When Carla Thomas McGinnis, MA Arts Management ’13, visited her doctor’s office for a routine appointment, she wasn’t expecting to get more than a clean bill of health—instead, she left with a lead on a potential job, when her doctor suggested she look into the Charles H. Wright Museum of African American History in Detroit, Michigan. That tip led to her first job out of college, as the museum’s living history project coordinator.
“Working at a museum was not on my radar at all,” she says. But the job proved to be a perfect fusion that pulled from McGinnis’s undergraduate studies in African American history and her personal love of theater. At the museum, McGinnis created productions in which actors brought to life a moment in history for attendees. “When [living history] is done right…it excites people. It brings another level of engagement to it and fun…just an emotional connection that you can start seeing how history affects people personally with their families.”
After seeing firsthand the 2008 economic recession’s impact on the museum’s funding, McGinnis began to contemplate returning to school—and she ended up finding Mason. The Arts Management Program caught her eye because of its focus on the artist as well as business management. “They were a program that [emphasized] how to do arts management without sacrificing the artist—letting the artist and the art lead and the administrator being the support for that. And that was speaking my language.”
While in the program, McGinnis volunteered at the Smithsonian Institution’s National Museum of African American History and Culture (NMAAHC) a few times a week, where yet another moment of serendipity led to a job after graduation. “I reconnected with an old classmate who worked there who recommended I apply,” McGinnis says, crediting fellow alumna Natalie Holmes, MA Arts Management ’12, for helping her find her first position at the museum as a program specialist. McGinnis now works as the assistant director of council operations and museum initiatives.
McGinnis has been there for some special moments in the NMAAHC’s young history, including the dedication ceremonies in 2016 attended by Barack and Michelle Obama, George W. and Laura Bush, Oprah Winfrey, and—McGinnis’s personal favorite—Ruth Odom Bonner, whose father was enslaved. Four generations of Bonner’s family, along with the Obamas, joined Ruth in ringing the bell to officially mark the museum’s opening.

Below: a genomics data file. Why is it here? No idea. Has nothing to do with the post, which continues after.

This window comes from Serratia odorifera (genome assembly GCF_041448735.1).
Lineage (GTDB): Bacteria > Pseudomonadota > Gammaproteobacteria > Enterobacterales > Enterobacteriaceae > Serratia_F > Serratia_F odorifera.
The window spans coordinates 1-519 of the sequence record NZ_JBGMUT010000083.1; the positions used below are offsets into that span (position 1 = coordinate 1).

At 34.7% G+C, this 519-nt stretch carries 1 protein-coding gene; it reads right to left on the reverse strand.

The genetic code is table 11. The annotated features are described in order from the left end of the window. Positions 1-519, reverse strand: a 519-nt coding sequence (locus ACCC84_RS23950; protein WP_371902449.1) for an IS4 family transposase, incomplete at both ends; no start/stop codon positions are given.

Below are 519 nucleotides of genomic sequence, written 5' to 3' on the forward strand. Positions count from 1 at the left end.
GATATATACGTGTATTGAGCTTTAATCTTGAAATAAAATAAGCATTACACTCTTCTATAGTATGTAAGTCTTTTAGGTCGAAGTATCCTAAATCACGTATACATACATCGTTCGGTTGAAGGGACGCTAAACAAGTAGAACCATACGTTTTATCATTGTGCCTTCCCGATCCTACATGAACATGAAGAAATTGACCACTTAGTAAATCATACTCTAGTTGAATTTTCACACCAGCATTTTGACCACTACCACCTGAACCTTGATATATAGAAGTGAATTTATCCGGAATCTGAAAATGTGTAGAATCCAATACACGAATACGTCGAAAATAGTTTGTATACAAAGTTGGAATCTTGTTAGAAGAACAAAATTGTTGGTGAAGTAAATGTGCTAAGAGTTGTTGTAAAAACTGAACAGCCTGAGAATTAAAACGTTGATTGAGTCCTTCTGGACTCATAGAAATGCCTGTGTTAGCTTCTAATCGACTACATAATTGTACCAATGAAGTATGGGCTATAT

And with the nation’s current reckoning with racism, McGinnis stresses the museum’s importance even in the middle of a pandemic. “The museum has always been looked at as a leader in how we can talk about race and social justice,” she says. “[Museums] can be the center of a community, and that’s what I’m seeing our museum being right now. It’s a congregating site for people who are protesting…people [are] in front of the museum kneeling and taking a stand in many ways…It’s been really gratifying to see how the museum is still playing this role when we can’t be inside.”
McGinnis is well aware of her career field’s lack of representation for people of color. “I discovered how hard it is for people of color to get leadership roles in fundraising at organizations. There is a stigma or belief that ‘Oh, they don’t know the people with the deep pockets,’ or ‘They don’t have the right accent; they don’t present in a certain way…’ I’ve just become more aware of the landscape of fundraising and what African American fundraisers face.”
“What I’m left with right now is just an appreciation for…what doors I could open through my affiliation with [Mason’s] program. I’m grateful because…it helped me get experience that has allowed me to have this kind of career, and I don’t take that for granted.”